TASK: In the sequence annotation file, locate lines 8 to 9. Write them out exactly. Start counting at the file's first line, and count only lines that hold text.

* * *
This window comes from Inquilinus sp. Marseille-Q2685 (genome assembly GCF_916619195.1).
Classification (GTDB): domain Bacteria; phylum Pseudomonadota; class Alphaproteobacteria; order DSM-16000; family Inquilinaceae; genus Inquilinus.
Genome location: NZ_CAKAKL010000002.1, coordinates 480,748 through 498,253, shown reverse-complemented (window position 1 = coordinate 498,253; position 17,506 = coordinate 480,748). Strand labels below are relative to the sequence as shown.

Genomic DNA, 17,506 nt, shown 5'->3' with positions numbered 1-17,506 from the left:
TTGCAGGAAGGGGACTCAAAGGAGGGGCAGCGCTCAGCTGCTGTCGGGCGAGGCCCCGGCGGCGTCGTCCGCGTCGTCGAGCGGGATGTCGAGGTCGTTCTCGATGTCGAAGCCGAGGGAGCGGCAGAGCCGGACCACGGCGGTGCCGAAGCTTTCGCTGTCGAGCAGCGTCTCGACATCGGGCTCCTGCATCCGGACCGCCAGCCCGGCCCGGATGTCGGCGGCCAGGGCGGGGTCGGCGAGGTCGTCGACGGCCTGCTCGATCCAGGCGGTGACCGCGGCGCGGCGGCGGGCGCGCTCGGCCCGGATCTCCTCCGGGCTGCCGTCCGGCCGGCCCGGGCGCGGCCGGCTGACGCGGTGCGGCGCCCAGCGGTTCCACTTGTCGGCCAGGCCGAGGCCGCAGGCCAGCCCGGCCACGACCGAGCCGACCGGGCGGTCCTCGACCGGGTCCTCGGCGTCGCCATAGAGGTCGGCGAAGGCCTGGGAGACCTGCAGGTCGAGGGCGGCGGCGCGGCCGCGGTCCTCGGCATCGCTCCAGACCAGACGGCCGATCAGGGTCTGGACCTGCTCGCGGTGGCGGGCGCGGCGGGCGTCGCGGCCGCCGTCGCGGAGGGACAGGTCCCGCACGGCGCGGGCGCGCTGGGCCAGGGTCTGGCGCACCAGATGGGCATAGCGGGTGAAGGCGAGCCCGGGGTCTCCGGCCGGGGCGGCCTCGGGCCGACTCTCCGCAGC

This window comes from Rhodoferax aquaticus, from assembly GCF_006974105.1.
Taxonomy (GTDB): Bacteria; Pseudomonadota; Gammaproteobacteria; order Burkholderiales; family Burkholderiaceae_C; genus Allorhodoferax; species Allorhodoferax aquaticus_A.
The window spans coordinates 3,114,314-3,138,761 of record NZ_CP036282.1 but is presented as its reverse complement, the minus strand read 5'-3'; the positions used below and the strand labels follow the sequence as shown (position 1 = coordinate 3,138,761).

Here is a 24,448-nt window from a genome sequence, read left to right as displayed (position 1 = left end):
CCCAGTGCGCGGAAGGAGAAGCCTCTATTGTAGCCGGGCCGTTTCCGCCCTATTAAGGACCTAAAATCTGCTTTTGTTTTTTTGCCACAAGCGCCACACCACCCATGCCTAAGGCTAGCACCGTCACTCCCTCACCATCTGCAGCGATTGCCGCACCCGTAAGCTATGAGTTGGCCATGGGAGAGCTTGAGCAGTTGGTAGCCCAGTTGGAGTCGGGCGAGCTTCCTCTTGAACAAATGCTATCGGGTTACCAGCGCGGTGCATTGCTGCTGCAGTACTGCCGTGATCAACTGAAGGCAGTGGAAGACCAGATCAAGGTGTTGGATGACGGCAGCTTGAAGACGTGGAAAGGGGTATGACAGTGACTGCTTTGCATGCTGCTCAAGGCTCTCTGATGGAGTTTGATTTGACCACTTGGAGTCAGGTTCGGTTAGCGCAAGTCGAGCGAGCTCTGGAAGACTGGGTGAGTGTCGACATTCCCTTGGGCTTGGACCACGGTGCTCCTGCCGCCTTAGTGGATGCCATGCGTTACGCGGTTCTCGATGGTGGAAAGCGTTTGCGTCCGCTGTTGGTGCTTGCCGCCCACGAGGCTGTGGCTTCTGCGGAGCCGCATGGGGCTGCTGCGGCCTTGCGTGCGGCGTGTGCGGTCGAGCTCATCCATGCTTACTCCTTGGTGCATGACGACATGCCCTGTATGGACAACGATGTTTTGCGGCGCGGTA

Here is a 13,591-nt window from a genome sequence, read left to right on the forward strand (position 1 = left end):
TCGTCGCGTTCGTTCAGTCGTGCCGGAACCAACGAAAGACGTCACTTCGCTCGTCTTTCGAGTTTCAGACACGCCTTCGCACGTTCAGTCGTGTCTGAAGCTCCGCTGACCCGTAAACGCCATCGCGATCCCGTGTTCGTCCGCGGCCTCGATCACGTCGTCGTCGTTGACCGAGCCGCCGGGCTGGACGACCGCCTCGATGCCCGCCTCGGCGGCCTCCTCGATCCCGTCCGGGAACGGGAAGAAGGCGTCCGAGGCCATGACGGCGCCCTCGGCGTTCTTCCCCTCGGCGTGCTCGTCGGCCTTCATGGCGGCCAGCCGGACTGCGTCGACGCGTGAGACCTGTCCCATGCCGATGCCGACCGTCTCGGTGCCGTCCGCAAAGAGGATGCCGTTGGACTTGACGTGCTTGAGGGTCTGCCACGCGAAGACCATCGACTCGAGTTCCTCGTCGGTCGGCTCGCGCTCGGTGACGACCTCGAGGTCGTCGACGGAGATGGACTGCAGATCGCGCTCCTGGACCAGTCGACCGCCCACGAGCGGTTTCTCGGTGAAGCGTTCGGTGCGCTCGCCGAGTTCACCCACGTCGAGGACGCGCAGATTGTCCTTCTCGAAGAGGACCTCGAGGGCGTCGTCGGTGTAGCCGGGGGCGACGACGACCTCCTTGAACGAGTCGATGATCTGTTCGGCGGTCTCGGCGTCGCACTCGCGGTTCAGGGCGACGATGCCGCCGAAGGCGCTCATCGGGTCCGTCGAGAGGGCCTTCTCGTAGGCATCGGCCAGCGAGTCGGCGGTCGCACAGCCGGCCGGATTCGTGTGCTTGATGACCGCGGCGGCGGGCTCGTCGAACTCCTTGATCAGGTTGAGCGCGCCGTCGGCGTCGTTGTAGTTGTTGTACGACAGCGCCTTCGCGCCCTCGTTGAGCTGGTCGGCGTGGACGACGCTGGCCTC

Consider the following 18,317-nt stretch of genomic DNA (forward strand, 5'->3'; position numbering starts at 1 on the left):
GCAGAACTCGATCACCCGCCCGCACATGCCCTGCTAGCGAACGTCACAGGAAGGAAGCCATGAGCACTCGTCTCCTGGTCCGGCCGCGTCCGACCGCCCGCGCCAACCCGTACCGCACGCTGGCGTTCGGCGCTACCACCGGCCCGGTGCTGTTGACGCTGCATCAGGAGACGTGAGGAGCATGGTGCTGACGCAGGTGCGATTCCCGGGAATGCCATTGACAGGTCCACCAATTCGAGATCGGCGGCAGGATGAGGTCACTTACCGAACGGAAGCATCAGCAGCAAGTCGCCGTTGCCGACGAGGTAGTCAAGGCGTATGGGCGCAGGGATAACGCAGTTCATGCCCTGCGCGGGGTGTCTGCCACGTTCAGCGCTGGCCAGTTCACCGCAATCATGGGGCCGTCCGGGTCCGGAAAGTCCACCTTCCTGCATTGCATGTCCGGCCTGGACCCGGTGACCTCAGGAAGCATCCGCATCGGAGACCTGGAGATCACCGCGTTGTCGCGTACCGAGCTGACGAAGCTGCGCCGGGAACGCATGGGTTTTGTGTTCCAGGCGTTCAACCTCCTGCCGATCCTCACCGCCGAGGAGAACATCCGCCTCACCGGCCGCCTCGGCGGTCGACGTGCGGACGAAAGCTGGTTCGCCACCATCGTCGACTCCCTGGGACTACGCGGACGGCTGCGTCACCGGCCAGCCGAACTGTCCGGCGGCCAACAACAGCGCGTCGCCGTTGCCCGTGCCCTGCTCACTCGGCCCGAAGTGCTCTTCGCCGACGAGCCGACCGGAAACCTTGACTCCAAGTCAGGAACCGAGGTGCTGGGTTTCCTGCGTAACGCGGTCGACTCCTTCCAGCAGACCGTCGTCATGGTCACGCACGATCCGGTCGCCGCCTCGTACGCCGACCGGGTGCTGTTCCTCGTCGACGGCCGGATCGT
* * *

The window spans coordinates 3,114,314-3,138,761 of record NZ_CP036282.1 but is presented as its reverse complement, the minus strand read 5'-3'; the positions used below and the strand labels follow the sequence as shown (position 1 = coordinate 3,138,761).

Here is a 24,448-nt window from a genome sequence, read left to right as displayed (position 1 = left end):